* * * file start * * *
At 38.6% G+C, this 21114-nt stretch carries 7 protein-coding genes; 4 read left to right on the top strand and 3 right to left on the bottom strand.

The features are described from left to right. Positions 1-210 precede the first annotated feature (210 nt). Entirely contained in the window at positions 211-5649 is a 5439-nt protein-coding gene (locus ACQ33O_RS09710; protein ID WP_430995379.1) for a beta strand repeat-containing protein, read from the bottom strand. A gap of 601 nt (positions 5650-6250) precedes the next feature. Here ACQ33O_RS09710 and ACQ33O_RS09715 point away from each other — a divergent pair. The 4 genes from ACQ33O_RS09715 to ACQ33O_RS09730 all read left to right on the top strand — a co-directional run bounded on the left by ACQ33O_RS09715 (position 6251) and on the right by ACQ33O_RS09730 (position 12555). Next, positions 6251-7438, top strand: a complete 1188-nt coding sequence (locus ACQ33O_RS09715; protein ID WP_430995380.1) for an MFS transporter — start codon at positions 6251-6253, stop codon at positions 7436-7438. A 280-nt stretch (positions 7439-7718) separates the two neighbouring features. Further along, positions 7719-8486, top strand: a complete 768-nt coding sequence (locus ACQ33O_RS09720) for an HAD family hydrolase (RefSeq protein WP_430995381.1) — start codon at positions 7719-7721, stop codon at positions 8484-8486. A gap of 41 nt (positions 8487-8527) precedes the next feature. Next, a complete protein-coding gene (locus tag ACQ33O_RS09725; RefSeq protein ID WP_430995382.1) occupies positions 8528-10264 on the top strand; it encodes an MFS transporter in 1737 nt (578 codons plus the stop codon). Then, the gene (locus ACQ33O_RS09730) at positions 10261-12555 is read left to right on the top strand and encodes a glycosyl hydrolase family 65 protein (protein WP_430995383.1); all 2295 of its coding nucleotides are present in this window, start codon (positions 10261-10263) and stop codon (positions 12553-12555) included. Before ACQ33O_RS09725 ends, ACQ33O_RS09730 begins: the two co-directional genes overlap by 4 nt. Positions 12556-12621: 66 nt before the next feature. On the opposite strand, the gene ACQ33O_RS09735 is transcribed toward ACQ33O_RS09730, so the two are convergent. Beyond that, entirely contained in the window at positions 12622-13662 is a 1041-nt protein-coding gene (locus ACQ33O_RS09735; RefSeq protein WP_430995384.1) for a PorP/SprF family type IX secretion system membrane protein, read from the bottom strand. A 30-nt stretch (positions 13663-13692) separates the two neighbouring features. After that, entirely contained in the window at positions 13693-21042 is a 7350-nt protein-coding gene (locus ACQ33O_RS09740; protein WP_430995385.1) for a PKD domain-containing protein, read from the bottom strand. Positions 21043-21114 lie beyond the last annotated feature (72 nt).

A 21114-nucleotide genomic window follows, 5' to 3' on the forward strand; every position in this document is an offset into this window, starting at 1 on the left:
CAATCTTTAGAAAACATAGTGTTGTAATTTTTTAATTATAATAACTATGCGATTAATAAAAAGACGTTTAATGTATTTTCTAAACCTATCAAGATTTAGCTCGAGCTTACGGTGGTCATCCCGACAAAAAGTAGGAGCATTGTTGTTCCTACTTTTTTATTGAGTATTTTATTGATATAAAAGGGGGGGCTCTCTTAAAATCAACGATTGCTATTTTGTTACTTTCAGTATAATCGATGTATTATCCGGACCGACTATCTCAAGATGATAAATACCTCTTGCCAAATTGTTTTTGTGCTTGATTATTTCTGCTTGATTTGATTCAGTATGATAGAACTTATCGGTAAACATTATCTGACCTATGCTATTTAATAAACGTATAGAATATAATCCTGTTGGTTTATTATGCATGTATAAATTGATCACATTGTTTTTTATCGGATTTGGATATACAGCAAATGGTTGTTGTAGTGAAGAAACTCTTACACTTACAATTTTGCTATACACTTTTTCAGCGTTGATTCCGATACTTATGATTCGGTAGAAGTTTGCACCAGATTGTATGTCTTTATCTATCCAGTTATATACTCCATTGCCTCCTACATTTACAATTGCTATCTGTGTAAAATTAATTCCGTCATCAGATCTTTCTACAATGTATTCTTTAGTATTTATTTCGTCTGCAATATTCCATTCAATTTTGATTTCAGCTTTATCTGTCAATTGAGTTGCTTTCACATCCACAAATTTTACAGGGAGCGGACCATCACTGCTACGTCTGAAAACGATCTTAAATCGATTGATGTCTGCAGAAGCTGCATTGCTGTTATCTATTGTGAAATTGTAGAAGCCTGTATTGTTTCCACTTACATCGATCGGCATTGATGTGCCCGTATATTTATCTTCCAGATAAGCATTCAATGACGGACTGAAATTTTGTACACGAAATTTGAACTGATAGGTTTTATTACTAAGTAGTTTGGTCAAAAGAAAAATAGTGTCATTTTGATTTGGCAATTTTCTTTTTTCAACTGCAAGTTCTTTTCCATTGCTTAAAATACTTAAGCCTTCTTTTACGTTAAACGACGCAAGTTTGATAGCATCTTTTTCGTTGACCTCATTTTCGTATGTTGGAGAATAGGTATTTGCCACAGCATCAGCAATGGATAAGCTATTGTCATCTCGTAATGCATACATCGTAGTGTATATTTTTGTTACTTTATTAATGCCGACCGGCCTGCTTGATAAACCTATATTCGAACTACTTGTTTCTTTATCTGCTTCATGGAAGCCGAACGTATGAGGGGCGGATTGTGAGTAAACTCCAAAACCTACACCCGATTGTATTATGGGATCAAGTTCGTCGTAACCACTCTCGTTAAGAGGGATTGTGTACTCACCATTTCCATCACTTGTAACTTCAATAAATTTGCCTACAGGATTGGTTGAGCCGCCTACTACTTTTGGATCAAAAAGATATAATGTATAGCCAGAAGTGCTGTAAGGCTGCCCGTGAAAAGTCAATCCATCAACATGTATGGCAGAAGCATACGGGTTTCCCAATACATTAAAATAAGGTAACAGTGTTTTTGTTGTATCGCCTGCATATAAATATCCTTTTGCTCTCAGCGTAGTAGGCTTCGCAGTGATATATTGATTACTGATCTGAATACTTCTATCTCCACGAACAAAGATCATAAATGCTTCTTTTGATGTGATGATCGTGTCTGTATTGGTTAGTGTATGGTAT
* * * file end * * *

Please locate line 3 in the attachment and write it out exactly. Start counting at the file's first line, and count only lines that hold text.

A 21114-nucleotide genomic window follows, 5' to 3' on the forward strand; every position in this document is an offset into this window, starting at 1 on the left: